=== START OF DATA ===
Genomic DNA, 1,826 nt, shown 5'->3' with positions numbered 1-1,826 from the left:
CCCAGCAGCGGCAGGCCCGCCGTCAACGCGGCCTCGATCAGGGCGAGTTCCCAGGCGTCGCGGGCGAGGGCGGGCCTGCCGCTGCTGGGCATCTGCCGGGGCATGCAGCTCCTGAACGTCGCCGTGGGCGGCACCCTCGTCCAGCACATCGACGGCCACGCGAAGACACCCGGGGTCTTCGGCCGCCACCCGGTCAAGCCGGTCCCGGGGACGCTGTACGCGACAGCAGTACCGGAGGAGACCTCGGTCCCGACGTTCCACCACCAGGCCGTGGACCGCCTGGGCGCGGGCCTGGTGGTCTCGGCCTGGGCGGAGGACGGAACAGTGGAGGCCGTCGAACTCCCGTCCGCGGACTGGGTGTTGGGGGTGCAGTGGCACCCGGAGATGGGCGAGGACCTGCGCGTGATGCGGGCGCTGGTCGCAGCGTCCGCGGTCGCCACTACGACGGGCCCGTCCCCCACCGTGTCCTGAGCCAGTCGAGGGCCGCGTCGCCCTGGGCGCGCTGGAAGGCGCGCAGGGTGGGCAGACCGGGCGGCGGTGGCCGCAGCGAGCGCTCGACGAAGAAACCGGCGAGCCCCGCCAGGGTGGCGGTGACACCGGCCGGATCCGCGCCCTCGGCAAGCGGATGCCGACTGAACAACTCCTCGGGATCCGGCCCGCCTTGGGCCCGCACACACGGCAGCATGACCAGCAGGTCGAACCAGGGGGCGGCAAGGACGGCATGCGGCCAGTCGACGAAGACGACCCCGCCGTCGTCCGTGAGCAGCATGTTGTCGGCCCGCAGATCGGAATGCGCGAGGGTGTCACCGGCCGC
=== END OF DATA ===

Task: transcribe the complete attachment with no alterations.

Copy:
Genomic DNA, 1,826 nt, shown 5'->3' with positions numbered 1-1,826 from the left:
CCCAGCAGCGGCAGGCCCGCCGTCAACGCGGCCTCGATCAGGGCGAGTTCCCAGGCGTCGCGGGCGAGGGCGGGCCTGCCGCTGCTGGGCATCTGCCGGGGCATGCAGCTCCTGAACGTCGCCGTGGGCGGCACCCTCGTCCAGCACATCGACGGCCACGCGAAGACACCCGGGGTCTTCGGCCGCCACCCGGTCAAGCCGGTCCCGGGGACGCTGTACGCGACAGCAGTACCGGAGGAGACCTCGGTCCCGACGTTCCACCACCAGGCCGTGGACCGCCTGGGCGCGGGCCTGGTGGTCTCGGCCTGGGCGGAGGACGGAACAGTGGAGGCCGTCGAACTCCCGTCCGCGGACTGGGTGTTGGGGGTGCAGTGGCACCCGGAGATGGGCGAGGACCTGCGCGTGATGCGGGCGCTGGTCGCAGCGTCCGCGGTCGCCACTACGACGGGCCCGTCCCCCACCGTGTCCTGAGCCAGTCGAGGGCCGCGTCGCCCTGGGCGCGCTGGAAGGCGCGCAGGGTGGGCAGACCGGGCGGCGGTGGCCGCAGCGAGCGCTCGACGAAGAAACCGGCGAGCCCCGCCAGGGTGGCGGTGACACCGGCCGGATCCGCGCCCTCGGCAAGCGGATGCCGACTGAACAACTCCTCGGGATCCGGCCCGCCTTGGGCCCGCACACACGGCAGCATGACCAGCAGGTCGAACCAGGGGGCGGCAAGGACGGCATGCGGCCAGTCGACGAAGACGACCCCGCCGTCGTCCGTGAGCAGCATGTTGTCGGCCCGCAGATCGGAATGCGCGAGGGTGTCACCGGCCGC